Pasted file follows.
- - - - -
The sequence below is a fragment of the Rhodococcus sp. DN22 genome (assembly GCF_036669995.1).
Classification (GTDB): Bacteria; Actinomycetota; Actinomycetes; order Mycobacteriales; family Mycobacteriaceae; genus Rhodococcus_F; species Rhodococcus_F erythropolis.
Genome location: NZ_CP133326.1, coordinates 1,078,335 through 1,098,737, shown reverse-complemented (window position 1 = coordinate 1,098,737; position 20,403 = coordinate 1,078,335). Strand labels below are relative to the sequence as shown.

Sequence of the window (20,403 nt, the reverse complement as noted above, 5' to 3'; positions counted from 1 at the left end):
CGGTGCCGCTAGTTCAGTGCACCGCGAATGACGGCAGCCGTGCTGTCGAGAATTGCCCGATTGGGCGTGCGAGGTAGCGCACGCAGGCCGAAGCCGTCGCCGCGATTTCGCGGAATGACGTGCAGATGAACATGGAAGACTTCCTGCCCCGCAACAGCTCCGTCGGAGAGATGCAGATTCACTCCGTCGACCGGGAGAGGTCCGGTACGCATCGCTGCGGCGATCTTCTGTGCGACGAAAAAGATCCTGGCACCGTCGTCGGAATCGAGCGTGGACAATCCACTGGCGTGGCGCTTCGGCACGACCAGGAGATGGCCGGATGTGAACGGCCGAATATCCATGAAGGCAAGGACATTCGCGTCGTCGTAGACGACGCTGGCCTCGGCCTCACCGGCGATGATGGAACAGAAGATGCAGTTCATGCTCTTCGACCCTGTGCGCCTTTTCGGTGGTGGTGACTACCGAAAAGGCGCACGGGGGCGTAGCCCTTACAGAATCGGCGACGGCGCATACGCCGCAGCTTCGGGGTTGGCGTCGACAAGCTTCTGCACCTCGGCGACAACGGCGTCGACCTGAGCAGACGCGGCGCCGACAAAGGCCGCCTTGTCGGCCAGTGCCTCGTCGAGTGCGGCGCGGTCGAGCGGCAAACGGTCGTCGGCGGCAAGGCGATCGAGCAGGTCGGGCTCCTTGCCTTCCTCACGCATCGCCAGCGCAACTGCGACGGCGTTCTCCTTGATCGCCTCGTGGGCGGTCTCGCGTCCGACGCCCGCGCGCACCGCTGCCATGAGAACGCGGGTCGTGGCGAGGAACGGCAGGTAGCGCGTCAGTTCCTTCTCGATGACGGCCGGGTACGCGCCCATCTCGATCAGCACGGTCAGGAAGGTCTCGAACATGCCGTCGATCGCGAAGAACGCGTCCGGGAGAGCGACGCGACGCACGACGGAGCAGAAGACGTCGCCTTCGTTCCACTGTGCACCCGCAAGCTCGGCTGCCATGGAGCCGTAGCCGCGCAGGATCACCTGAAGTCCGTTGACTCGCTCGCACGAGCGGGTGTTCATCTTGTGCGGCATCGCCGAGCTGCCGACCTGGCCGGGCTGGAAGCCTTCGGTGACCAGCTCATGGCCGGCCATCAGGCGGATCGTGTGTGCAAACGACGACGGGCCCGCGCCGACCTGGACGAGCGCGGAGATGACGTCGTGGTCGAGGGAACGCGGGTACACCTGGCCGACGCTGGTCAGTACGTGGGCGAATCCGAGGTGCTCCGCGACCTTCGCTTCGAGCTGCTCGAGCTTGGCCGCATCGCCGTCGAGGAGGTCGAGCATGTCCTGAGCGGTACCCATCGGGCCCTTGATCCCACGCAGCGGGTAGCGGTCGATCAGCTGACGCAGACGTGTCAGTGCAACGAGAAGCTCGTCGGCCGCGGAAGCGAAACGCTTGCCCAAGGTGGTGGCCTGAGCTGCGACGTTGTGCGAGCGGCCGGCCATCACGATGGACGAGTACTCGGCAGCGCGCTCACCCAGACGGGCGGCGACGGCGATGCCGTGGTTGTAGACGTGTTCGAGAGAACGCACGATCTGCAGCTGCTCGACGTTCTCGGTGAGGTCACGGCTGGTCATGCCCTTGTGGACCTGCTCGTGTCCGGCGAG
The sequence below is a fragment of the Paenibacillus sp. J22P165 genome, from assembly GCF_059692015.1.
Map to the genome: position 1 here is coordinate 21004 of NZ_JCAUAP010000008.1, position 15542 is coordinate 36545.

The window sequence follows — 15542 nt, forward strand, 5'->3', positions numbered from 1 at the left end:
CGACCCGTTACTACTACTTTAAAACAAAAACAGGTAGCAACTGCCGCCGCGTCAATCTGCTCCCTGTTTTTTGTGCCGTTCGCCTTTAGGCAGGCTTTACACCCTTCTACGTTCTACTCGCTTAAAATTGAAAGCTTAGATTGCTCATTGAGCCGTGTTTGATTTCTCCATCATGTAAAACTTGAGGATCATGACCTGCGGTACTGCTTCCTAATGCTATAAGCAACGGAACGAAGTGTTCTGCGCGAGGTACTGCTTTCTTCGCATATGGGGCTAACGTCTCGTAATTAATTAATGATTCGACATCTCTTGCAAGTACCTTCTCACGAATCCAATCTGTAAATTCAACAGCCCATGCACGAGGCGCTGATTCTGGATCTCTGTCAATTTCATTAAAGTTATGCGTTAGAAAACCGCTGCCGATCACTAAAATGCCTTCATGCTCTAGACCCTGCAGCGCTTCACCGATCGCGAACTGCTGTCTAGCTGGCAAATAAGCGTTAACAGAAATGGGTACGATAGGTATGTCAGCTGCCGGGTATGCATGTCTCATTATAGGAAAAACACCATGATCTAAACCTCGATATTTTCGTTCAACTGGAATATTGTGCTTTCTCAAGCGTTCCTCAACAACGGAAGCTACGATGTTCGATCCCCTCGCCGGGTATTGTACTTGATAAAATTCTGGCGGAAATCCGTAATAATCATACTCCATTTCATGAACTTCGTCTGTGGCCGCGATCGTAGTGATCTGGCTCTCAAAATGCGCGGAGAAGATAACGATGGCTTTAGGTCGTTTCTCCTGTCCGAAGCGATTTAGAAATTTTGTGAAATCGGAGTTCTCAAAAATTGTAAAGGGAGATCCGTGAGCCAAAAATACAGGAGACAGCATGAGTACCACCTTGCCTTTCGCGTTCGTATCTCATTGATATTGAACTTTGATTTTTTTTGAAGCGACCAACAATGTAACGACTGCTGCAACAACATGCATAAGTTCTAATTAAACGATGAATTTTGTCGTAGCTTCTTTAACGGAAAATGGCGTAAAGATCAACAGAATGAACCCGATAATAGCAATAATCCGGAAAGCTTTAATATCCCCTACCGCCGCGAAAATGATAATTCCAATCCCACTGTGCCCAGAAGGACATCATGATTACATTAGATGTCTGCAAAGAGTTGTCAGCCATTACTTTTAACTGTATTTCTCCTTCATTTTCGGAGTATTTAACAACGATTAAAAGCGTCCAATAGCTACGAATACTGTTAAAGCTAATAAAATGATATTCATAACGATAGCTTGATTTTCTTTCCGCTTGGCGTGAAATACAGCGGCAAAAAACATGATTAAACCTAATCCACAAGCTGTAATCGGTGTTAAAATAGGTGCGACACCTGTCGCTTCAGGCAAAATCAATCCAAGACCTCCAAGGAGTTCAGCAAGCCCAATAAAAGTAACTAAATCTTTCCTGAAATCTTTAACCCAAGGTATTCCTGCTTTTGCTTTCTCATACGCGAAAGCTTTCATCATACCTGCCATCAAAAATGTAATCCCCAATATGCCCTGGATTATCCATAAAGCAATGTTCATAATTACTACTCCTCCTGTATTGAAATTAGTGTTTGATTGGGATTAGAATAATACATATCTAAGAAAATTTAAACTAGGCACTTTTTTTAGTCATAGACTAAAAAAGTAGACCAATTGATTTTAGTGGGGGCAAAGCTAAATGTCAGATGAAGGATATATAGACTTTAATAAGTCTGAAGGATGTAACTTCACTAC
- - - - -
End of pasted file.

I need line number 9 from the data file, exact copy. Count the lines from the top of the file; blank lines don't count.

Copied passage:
CGACCCGTTACTACTACTTTAAAACAAAAACAGGTAGCAACTGCCGCCGCGTCAATCTGCTCCCTGTTTTTTGTGCCGTTCGCCTTTAGGCAGGCTTTACACCCTTCTACGTTCTACTCGCTTAAAATTGAAAGCTTAGATTGCTCATTGAGCCGTGTTTGATTTCTCCATCATGTAAAACTTGAGGATCATGACCTGCGGTACTGCTTCCTAATGCTATAAGCAACGGAACGAAGTGTTCTGCGCGAGGTACTGCTTTCTTCGCATATGGGGCTAACGTCTCGTAATTAATTAATGATTCGACATCTCTTGCAAGTACCTTCTCACGAATCCAATCTGTAAATTCAACAGCCCATGCACGAGGCGCTGATTCTGGATCTCTGTCAATTTCATTAAAGTTATGCGTTAGAAAACCGCTGCCGATCACTAAAATGCCTTCATGCTCTAGACCCTGCAGCGCTTCACCGATCGCGAACTGCTGTCTAGCTGGCAAATAAGCGTTAACAGAAATGGGTACGATAGGTATGTCAGCTGCCGGGTATGCATGTCTCATTATAGGAAAAACACCATGATCTAAACCTCGATATTTTCGTTCAACTGGAATATTGTGCTTTCTCAAGCGTTCCTCAACAACGGAAGCTACGATGTTCGATCCCCTCGCCGGGTATTGTACTTGATAAAATTCTGGCGGAAATCCGTAATAATCATACTCCATTTCATGAACTTCGTCTGTGGCCGCGATCGTAGTGATCTGGCTCTCAAAATGCGCGGAGAAGATAACGATGGCTTTAGGTCGTTTCTCCTGTCCGAAGCGATTTAGAAATTTTGTGAAATCGGAGTTCTCAAAAATTGTAAAGGGAGATCCGTGAGCCAAAAATACAGGAGACAGCATGAGTACCACCTTGCCTTTCGCGTTCGTATCTCATTGATATTGAACTTTGATTTTTTTTGAAGCGACCAACAATGTAACGACTGCTGCAACAACATGCATAAGTTCTAATTAAACGATGAATTTTGTCGTAGCTTCTTTAACGGAAAATGGCGTAAAGATCAACAGAATGAACCCGATAATAGCAATAATCCGGAAAGCTTTAATATCCCCTACCGCCGCGAAAATGATAATTCCAATCCCACTGTGCCCAGAAGGACATCATGATTACATTAGATGTCTGCAAAGAGTTGTCAGCCATTACTTTTAACTGTATTTCTCCTTCATTTTCGGAGTATTTAACAACGATTAAAAGCGTCCAATAGCTACGAATACTGTTAAAGCTAATAAAATGATATTCATAACGATAGCTTGATTTTCTTTCCGCTTGGCGTGAAATACAGCGGCAAAAAACATGATTAAACCTAATCCACAAGCTGTAATCGGTGTTAAAATAGGTGCGACACCTGTCGCTTCAGGCAAAATCAATCCAAGACCTCCAAGGAGTTCAGCAAGCCCAATAAAAGTAACTAAATCTTTCCTGAAATCTTTAACCCAAGGTATTCCTGCTTTTGCTTTCTCATACGCGAAAGCTTTCATCATACCTGCCATCAAAAATGTAATCCCCAATATGCCCTGGATTATCCATAAAGCAATGTTCATAATTACTACTCCTCCTGTATTGAAATTAGTGTTTGATTGGGATTAGAATAATACATATCTAAGAAAATTTAAACTAGGCACTTTTTTTAGTCATAGACTAAAAAAGTAGACCAATTGATTTTAGTGGGGGCAAAGCTAAATGTCAGATGAAGGATATATAGACTTTAATAAGTCTGAAGGATGTAACTTCACTAC